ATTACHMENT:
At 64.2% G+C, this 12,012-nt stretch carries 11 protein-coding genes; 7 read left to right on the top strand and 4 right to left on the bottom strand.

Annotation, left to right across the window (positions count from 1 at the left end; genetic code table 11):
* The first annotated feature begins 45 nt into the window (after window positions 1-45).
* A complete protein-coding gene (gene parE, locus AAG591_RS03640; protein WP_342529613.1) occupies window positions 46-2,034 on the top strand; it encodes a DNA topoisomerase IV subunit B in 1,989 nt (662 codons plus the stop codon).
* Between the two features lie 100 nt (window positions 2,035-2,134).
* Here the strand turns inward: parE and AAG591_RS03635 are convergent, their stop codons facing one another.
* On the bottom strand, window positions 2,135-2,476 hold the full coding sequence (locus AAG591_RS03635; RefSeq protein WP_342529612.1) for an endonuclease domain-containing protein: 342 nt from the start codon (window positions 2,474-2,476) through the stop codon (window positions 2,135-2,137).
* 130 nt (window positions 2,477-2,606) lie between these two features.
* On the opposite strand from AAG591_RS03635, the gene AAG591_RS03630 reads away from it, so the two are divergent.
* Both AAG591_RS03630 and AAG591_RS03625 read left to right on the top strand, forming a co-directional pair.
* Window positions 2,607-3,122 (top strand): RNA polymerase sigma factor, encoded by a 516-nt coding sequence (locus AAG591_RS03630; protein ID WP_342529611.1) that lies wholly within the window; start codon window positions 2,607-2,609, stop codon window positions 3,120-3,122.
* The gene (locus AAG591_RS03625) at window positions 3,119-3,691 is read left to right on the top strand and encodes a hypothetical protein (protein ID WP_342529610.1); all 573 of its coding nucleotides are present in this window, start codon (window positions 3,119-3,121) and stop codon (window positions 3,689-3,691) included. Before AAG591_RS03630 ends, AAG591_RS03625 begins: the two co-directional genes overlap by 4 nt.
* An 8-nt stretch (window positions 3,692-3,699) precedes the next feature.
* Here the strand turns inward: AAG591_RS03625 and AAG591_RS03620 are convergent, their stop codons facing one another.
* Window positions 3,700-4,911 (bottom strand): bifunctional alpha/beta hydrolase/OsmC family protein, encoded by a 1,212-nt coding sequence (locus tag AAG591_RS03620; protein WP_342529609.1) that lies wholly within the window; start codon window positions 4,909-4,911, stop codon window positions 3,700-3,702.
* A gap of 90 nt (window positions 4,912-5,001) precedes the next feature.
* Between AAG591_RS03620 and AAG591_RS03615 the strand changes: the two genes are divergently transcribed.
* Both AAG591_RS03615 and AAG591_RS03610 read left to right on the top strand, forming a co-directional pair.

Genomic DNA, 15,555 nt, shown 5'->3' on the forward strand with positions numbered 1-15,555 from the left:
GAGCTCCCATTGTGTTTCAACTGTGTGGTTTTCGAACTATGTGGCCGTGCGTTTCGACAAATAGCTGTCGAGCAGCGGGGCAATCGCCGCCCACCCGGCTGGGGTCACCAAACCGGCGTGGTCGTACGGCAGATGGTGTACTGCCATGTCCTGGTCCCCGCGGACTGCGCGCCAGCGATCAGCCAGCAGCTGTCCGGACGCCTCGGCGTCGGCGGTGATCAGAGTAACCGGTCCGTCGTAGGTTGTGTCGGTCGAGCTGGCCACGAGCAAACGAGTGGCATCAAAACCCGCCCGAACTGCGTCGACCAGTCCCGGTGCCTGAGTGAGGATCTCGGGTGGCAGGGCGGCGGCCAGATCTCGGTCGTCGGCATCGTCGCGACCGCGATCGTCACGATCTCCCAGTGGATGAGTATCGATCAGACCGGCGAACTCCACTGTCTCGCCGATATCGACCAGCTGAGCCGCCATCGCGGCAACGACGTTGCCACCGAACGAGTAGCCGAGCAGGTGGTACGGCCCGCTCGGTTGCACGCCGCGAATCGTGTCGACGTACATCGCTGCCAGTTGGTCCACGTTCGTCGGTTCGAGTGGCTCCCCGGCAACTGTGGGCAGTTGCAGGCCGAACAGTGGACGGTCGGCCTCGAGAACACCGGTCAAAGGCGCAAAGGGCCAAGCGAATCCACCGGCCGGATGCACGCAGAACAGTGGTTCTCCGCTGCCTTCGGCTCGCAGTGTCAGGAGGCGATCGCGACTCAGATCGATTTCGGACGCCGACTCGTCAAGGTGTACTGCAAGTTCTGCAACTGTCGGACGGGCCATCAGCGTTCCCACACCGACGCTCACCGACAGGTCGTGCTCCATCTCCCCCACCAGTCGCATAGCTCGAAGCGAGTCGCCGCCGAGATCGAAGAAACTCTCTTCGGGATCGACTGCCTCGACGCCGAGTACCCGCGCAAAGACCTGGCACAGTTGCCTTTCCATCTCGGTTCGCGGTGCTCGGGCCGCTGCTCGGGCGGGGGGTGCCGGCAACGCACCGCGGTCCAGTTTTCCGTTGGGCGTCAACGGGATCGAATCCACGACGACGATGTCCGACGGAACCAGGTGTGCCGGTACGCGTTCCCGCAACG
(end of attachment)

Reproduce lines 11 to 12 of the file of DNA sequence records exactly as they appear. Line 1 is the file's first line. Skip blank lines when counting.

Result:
* Window positions 2,607-3,122 (top strand): RNA polymerase sigma factor, encoded by a 516-nt coding sequence (locus AAG591_RS03630; protein ID WP_342529611.1) that lies wholly within the window; start codon window positions 2,607-2,609, stop codon window positions 3,120-3,122.
* The gene (locus AAG591_RS03625) at window positions 3,119-3,691 is read left to right on the top strand and encodes a hypothetical protein (protein ID WP_342529610.1); all 573 of its coding nucleotides are present in this window, start codon (window positions 3,119-3,121) and stop codon (window positions 3,689-3,691) included. Before AAG591_RS03630 ends, AAG591_RS03625 begins: the two co-directional genes overlap by 4 nt.